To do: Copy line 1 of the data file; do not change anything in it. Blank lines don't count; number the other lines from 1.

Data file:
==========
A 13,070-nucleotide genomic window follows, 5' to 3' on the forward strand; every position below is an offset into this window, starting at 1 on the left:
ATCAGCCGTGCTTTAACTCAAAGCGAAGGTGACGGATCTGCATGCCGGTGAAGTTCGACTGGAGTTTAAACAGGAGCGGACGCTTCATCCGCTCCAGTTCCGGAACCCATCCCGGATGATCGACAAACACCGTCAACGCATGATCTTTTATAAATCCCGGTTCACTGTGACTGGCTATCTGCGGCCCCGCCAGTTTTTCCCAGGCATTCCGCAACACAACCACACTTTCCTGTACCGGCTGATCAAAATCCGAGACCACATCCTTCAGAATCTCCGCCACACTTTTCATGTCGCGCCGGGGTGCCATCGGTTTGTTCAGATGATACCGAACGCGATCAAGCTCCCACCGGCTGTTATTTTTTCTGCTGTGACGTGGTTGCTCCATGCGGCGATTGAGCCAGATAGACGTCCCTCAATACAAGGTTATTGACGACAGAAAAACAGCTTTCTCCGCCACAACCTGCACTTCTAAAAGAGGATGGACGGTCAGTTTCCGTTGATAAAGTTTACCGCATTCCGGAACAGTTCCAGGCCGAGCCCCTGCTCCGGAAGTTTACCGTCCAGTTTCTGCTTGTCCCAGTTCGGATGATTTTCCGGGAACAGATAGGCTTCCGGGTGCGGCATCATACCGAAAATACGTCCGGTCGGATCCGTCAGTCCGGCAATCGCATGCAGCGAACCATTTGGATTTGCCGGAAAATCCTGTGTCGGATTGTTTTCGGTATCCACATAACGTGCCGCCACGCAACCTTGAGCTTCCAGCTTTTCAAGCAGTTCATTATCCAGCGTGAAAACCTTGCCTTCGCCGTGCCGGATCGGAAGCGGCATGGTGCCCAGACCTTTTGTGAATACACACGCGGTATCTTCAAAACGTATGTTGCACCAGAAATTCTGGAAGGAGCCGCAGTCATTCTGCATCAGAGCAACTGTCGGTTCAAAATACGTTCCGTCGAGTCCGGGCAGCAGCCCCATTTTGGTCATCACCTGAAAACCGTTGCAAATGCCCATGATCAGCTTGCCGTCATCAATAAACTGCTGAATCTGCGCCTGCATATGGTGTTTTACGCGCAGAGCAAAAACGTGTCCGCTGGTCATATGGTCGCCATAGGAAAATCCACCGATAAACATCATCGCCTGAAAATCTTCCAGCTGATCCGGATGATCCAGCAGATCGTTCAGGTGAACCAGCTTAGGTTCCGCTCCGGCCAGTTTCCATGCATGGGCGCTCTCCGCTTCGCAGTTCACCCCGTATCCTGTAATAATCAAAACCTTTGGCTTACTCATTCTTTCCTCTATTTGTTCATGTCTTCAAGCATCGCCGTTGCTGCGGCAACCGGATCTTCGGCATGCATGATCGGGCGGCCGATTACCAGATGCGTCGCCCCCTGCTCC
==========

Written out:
A 13,070-nucleotide genomic window follows, 5' to 3' on the forward strand; every position below is an offset into this window, starting at 1 on the left: